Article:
Writing Sinuhe

Issue 4/1995 | Archives online, Authors, Fiction

Extracts from the novel Neljä päivänlaskua (‘Four sunsets’, 1949): in this novel about a novel, Mika Waltari gives a fictionalised, humorous and melancholy account of the birth of his most famous novel, the international bestseller, Sinuhe, egyptiläinen (The Egyptian, 1945). His ‘Egyptians’ do not leave him in peace, so he retreats to his summer cabin with his typewriter and faithful dog to write

Critical notes

In offering this work to the public, furnished with the requisite comments, we do so with considerable hesitation, for even the superficial reader will very soon realise that this disguised and sentimental love-story has no educational or morally uplifting intent whatsoever. On the contrary, the thoughts contained within it are often so amoral and perplexing that they are repellent to the enlightened reader. For this reason, the spontaneity of the narrative does not of itself legitimise publication of the work.

Since, however, with the aforementioned reservations, we are offering the work to the public, we do it for entirely other reasons. For this work is, by type, a terrible apotheosis of human selfishness. One must remember that it was written only a couple of months after the first use of the atom bomb for practical purposes, when the world had hardly achieved the so-called ‘cold peace’ after the so-called Second World War. If we remember this background, the author grows, in his unremitting selfishness, into a cautionary example in the reader’s eyes. For he does not, in his book, spare a thought for the sufferings of humanity, but speaks incessantly about his own heart.

On the other hand, taking into account the time when the work was written, it is clear that, unknown to its author, this childlike novel about a novel represents the individual’s headlong flight from the real world, its lurking horrors and its burning problems which, in his time, demanded the participation of every thinking person, even if it was impossible to influence the way of the world. The work is thus born of the death throes of a certain social class and human type, and it is characteristic that the author could not think of any other solution but a cowardly flight into illusion, without even feeling shame on account of that flight.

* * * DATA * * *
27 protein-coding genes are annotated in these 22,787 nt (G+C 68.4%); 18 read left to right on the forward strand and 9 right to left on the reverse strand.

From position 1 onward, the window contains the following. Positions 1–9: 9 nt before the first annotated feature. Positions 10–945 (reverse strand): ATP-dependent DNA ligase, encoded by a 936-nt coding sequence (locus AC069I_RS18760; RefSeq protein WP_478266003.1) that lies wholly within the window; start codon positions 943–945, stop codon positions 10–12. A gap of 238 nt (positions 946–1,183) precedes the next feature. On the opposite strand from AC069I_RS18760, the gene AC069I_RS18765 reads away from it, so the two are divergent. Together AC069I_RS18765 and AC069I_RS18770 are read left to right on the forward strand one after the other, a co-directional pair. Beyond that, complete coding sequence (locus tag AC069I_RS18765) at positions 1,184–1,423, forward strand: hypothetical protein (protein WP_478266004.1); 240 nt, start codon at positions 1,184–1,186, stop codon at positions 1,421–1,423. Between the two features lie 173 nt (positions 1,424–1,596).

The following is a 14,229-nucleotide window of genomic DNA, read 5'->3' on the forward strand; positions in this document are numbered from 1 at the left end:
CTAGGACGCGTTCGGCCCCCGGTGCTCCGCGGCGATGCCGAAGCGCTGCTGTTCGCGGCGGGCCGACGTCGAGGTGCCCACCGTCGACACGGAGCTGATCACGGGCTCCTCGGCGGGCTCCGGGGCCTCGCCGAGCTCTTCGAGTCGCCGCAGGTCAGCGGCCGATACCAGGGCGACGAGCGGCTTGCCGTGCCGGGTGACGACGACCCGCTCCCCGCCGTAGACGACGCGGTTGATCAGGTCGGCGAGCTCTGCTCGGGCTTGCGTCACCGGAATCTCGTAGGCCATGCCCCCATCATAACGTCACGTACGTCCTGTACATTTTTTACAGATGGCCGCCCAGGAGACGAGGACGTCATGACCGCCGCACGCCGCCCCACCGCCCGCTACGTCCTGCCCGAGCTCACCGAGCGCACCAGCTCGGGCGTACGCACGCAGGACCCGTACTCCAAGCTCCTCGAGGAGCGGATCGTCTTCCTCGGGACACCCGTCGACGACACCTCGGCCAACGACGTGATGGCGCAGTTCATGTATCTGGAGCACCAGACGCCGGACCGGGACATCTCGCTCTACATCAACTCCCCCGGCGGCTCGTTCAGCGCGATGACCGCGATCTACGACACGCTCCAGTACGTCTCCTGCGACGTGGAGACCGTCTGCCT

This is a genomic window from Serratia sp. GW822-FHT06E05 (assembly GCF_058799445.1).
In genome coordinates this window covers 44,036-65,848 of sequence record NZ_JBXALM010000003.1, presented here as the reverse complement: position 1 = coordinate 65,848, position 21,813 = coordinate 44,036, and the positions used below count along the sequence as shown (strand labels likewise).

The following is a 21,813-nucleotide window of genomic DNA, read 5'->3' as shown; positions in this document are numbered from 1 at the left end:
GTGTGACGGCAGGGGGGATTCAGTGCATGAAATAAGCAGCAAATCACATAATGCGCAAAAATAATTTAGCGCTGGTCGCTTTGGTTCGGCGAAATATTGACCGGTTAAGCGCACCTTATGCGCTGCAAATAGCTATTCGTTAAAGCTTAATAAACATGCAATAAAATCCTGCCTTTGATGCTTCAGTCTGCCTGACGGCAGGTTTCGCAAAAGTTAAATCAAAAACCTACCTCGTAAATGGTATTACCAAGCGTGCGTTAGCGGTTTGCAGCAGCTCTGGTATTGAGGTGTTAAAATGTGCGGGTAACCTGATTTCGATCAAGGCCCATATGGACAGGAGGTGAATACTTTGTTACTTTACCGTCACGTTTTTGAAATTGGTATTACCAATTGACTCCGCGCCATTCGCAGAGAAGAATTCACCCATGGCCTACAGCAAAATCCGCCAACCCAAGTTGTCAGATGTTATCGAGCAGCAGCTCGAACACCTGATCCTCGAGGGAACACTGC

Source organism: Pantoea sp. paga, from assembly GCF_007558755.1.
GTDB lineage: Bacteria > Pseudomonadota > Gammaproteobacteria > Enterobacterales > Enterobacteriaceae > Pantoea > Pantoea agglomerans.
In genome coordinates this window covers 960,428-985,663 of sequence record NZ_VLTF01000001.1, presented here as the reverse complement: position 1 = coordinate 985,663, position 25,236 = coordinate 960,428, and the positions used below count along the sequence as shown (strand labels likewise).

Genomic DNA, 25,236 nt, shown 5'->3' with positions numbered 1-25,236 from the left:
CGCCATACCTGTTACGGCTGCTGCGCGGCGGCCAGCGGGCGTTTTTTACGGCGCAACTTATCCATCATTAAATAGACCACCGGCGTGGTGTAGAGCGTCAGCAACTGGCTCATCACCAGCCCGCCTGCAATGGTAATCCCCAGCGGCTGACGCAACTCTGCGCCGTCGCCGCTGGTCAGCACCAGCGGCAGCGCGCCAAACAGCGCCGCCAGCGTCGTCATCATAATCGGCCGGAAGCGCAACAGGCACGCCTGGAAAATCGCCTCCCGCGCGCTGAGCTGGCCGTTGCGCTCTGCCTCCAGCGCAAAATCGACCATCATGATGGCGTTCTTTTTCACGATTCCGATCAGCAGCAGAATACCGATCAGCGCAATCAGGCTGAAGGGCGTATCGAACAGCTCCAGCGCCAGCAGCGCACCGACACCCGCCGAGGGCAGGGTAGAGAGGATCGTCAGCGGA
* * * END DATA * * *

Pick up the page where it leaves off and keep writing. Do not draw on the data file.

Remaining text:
We have not attempted to furnish the work with exhaustive comments or references, because the work is not of sufficient importance, but have merely from time to time directed the reader’s thoughts on to the right path, avoiding over-meticulous pedantry. In addition, it has of course been necessary, in certain obscure passages, to augment the reader’s factual knowledge in order to render the text comprehensible.

My Egyptians pursued me more hotly than before, so that at last I realised that I would not escape them unless I wrote myself free of them. A certain Sinuhe was particularly troublesome. I was extremely annoyed about this, for I am a lazy man and detest effort. In any case, I bought plenty of paper, put a new ribbon in my typewriter and cleaned its letters with the point of a drawing-pin. My dog growled incessantly and even showed its teeth in its eagerness, for it knew the symptoms and sensed my state of mind, for an old, wise dog, even if it is a small one, can easily sense things that others do not see. I believe that at this time he began to love Sinuhe the Egyptian, who incessantly leaned against my writing desk, hand on chin, importuning me to start my work. And so, at last, there came the day when I was ready to make my departure, and I said to my wife: